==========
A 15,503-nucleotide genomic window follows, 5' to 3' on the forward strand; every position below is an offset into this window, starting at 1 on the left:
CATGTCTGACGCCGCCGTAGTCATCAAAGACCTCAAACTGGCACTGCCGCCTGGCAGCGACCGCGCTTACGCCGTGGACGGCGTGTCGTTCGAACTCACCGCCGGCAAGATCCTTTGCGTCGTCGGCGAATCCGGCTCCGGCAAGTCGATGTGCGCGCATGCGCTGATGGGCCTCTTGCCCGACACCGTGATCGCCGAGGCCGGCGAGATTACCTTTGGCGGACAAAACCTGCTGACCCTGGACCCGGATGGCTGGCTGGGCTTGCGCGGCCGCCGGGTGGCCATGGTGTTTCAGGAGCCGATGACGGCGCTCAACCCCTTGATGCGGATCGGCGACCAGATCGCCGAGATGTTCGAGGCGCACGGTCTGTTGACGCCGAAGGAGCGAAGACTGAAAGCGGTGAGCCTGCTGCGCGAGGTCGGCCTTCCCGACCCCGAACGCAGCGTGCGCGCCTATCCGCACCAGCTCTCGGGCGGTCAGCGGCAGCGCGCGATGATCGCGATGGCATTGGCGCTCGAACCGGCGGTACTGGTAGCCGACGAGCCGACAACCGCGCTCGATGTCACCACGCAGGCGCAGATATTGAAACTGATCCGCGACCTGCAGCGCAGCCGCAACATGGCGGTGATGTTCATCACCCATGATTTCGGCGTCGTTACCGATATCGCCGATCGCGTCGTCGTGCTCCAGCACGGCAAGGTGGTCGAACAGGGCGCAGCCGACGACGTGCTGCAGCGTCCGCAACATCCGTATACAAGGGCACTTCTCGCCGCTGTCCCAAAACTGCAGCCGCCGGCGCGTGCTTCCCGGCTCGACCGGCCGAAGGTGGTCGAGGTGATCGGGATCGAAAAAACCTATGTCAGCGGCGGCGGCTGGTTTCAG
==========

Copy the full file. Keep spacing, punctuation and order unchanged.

A 15,503-nucleotide genomic window follows, 5' to 3' on the forward strand; every position below is an offset into this window, starting at 1 on the left:
CATGTCTGACGCCGCCGTAGTCATCAAAGACCTCAAACTGGCACTGCCGCCTGGCAGCGACCGCGCTTACGCCGTGGACGGCGTGTCGTTCGAACTCACCGCCGGCAAGATCCTTTGCGTCGTCGGCGAATCCGGCTCCGGCAAGTCGATGTGCGCGCATGCGCTGATGGGCCTCTTGCCCGACACCGTGATCGCCGAGGCCGGCGAGATTACCTTTGGCGGACAAAACCTGCTGACCCTGGACCCGGATGGCTGGCTGGGCTTGCGCGGCCGCCGGGTGGCCATGGTGTTTCAGGAGCCGATGACGGCGCTCAACCCCTTGATGCGGATCGGCGACCAGATCGCCGAGATGTTCGAGGCGCACGGTCTGTTGACGCCGAAGGAGCGAAGACTGAAAGCGGTGAGCCTGCTGCGCGAGGTCGGCCTTCCCGACCCCGAACGCAGCGTGCGCGCCTATCCGCACCAGCTCTCGGGCGGTCAGCGGCAGCGCGCGATGATCGCGATGGCATTGGCGCTCGAACCGGCGGTACTGGTAGCCGACGAGCCGACAACCGCGCTCGATGTCACCACGCAGGCGCAGATATTGAAACTGATCCGCGACCTGCAGCGCAGCCGCAACATGGCGGTGATGTTCATCACCCATGATTTCGGCGTCGTTACCGATATCGCCGATCGCGTCGTCGTGCTCCAGCACGGCAAGGTGGTCGAACAGGGCGCAGCCGACGACGTGCTGCAGCGTCCGCAACATCCGTATACAAGGGCACTTCTCGCCGCTGTCCCAAAACTGCAGCCGCCGGCGCGTGCTTCCCGGCTCGACCGGCCGAAGGTGGTCGAGGTGATCGGGATCGAAAAAACCTATGTCAGCGGCGGCGGCTGGTTTCAG